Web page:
Are you or have you ever felt lonely, overwhelmed or hopeless? Many people can answer yes to at least one of these at some point in their lives, but what about when the feeling becomes chronic and overwhelming? What about when the feeling expands to unwantedness, unworthiness or both? What about when the external loneliness turns into internal loneliness and it seems worry or sorrow has cast a shadow over your core self? No amount of band aids or bootstrapping will make these intense feelings or intrusive thoughts disappear. And no, it is not your fault that you can’t “just get over it”.
Our emotions are incredibly powerful, yet we can’t actually “control” how we feel. We can’t say “be happy” and suddenly we feel happy. We can’t say “stop feeling sad” and suddenly we stop feeling sad. We do, however, have the ability to influence how we feel. We need some awareness about how to do that though.
Our thoughts impact how we feel, yet we can’t fully “control” them either. We can choose which thoughts we focus on and which we devote our energy to. EVERYONE has crappy thoughts sometimes. The general population tends to have more negative thoughts pass through their minds, than positive thoughts. It is normal to experience a variety of thoughts. The difference between those who are able to embrace, enjoy and thrive in life and those who struggle to do so, are which thoughts they choose to focus on, and how frequently they make this choice.
Although we can’t control our every feeling, our thoughts have a way of influencing the way we feel, which impacts the way we choose to behave. The results of our behaviors tend to feed into the thoughts that initiated the whole process. We often use the results of our behaviors as information to feed our negative or unhelpful thoughts, and the unwanted cycle continues. There is no doubt that there are things in our environment that influence our thoughts, and that plenty of these things are outside of our control, especially if you are a minor. Of course, we do not get to control everything that happens to or around us. Trying to control the things you can’t will cause you pain and suffering. You do, however, get a say in how you are going to navigate the “good”, the “bad” and all the in between- by using the power of our thoughts.
By focusing on different thoughts than we are used to, so that we can influence how we feel and behave, is much easier said than done. However, it is possible. It takes some brain training, but it is totally doable.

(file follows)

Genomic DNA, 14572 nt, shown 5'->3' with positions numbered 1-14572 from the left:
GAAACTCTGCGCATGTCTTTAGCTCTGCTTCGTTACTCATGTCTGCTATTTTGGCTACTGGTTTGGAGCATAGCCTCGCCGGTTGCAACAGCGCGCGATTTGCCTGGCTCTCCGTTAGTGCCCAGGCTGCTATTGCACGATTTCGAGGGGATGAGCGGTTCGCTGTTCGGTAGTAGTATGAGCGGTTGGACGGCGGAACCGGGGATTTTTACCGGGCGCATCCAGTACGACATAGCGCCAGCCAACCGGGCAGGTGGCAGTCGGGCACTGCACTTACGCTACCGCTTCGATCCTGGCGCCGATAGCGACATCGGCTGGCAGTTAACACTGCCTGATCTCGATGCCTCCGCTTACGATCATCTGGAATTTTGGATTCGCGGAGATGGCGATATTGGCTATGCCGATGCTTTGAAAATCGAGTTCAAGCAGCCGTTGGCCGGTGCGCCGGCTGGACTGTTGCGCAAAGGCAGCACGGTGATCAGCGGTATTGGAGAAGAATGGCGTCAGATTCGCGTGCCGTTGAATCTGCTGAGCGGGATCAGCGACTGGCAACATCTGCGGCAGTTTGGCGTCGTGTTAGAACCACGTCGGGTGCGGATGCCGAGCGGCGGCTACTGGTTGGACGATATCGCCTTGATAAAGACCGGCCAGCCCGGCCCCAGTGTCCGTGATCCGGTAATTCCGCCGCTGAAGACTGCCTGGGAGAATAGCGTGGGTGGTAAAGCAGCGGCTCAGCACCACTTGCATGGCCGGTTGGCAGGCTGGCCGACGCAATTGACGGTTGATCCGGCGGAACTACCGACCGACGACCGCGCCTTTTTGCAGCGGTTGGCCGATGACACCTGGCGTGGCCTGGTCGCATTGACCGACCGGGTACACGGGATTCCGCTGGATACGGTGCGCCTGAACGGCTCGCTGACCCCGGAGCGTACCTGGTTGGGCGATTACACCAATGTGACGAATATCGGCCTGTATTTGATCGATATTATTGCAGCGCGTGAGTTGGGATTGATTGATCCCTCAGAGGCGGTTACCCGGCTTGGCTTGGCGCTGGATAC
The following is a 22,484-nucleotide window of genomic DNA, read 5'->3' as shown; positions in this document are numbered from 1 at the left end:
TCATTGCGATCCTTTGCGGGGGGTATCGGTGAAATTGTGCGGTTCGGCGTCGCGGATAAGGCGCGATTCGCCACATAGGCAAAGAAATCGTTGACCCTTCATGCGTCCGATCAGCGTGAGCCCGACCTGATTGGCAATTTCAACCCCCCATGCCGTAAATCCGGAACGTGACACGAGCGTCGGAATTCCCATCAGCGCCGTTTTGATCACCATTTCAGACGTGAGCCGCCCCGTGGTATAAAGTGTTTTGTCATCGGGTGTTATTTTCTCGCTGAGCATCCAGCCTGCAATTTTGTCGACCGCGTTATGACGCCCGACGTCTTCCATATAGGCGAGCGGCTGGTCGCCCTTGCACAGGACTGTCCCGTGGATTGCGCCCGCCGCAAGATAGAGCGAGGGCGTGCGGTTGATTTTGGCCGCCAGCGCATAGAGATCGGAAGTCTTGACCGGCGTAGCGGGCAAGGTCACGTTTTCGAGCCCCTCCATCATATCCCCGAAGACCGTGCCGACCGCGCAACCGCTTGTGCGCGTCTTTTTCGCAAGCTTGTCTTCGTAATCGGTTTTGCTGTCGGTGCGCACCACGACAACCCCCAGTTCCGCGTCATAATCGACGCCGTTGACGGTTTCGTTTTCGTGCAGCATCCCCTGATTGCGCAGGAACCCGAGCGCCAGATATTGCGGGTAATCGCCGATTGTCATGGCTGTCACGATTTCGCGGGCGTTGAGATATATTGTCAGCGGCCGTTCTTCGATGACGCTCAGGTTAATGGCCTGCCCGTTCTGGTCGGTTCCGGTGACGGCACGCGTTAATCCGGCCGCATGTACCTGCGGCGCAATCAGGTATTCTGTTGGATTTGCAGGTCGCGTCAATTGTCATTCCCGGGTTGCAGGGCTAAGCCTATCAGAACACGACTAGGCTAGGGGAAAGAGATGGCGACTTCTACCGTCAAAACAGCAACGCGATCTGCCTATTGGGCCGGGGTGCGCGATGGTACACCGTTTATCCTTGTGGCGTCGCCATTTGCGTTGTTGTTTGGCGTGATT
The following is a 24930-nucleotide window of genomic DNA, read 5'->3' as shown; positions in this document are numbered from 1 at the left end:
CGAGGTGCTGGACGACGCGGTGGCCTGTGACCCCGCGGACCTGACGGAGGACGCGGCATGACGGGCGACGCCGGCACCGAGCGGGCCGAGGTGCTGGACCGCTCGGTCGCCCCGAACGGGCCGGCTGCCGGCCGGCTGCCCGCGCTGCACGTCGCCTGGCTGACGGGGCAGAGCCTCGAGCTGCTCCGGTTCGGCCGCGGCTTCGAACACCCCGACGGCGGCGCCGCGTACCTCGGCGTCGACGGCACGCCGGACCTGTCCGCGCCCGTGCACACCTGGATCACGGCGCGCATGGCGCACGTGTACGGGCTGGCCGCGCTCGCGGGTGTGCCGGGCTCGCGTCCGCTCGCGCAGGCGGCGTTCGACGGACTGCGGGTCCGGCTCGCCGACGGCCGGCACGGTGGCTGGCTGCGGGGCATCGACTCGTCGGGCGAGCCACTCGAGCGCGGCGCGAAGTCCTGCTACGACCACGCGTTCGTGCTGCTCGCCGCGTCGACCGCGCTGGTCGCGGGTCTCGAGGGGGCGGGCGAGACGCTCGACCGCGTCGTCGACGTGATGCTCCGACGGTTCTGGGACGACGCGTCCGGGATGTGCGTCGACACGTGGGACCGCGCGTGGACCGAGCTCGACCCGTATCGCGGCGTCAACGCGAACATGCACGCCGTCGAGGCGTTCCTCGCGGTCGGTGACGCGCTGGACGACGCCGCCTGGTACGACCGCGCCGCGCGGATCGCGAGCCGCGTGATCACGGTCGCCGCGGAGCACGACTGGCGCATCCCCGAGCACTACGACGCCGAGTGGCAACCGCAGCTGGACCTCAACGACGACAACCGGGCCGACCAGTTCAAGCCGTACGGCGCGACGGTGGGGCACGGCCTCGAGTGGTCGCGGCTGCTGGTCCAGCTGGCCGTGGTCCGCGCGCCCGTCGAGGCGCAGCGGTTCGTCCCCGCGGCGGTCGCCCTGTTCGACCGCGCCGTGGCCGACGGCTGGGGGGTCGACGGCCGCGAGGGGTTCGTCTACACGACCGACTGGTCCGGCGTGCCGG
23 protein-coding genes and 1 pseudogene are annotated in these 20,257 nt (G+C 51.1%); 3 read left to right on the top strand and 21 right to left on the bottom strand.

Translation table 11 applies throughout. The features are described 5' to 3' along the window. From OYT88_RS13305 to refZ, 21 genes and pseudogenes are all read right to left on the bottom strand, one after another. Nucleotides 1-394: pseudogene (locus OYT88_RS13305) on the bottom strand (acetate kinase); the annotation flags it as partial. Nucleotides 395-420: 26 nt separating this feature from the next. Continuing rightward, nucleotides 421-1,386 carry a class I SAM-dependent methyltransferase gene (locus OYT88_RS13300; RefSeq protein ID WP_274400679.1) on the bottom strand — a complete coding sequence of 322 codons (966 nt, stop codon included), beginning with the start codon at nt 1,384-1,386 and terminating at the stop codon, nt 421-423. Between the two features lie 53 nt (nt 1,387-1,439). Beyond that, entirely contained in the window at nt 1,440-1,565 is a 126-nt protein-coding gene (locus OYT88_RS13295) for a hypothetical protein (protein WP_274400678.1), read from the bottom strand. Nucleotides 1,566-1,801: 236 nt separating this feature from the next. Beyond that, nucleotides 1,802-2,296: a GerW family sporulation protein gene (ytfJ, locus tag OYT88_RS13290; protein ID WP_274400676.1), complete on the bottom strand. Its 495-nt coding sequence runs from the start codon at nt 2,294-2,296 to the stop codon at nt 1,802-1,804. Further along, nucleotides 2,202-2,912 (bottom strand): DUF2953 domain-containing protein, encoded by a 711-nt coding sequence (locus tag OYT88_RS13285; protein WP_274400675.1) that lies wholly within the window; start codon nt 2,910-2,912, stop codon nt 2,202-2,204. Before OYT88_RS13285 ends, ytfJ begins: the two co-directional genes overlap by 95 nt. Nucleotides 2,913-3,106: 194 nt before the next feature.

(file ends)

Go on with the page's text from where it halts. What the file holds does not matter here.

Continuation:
Let’s consider the differences between a commonly used pathway and a lesser traveled one. We know that the commonly used path is likely easier to travel. A path has been paved from the passing of others. The common path is cleared and is much more appealing than the lesser traveled path, which has stones and tree shrubs blocking it at various turns. For ease of transport, which would you choose to travel? The paved road, right? Well, our brain works similarly. The thoughts and behaviors we most commonly use, are like the highly traveled roads.
Sending messages to yourself, like “No one will ever want me”, or “I can’t do anything right”, or “There’s just no place in this world for me”, and then acting in a way that feeds into these thoughts (like withdrawing from the people and things we love) builds pathways in our brain that make it easier and easier for us to continue to think it. The more you think it and make choices based on these thoughts, the more you believe it, and the stronger you feel it (lonely, depressed, anxious, etc). Your cycle to inadvertently act in ways that feed into these thoughts, gets stronger.
Even when we recognize that our thoughts are unhelpful or our behaviors are counterproductive, that commonly traveled road is hard to avoid. We created a road well traveled in our brain- a habit. It takes awareness and practice to change these. Paving new pathways takes time and patience, just like moving shrubs and stones from a less traveled path would. It requires some level of self compassion, because changing from a well paved road to a bumpy one means that you are likely to fall, trip, or otherwise mess up along the way. You have to find it in yourself to forgive yourself for slip ups, learn from them, and keep moving forward. Without the compassion for yourself, you are likely to get stuck instead of pushing yourself to move forward when things gets hard.
Your feelings are real, and there are reasons you have built these pathways. Loneliness, anxiety and depression do not need to be experienced as chronically overwhelming. You have the power to influence them, and to devote more energy on positive thoughts, but you have to relieve yourself of the pressure to “control” it all. It is not possible to control all of your thoughts and feelings; they are part of the human experience.
Cognitive behavioral therapy (CBT) is one therapeutic method that helps people bring their thought patterns into awareness; it recognize the pathways we created in our brains, and the need to rewire some of them. CBT is a very well researched therapeutic modality, and it is commonly used for treating depression and anxiety in all ages. There are work books, articles, and reading books that can be helpful in gaining more information about CBT. Often, CBT is used in combination with other therapeutic modalities. Hybrid therapies consider both the strengths and needs of the individual client, as well as the style of the therapist.
At Authentically Me Psychotherapy, some parts of CBT are used with clients who would benefit from some of the tools and concepts in their treatment, but all clinical care is individualized based on your own personal strengths and needs.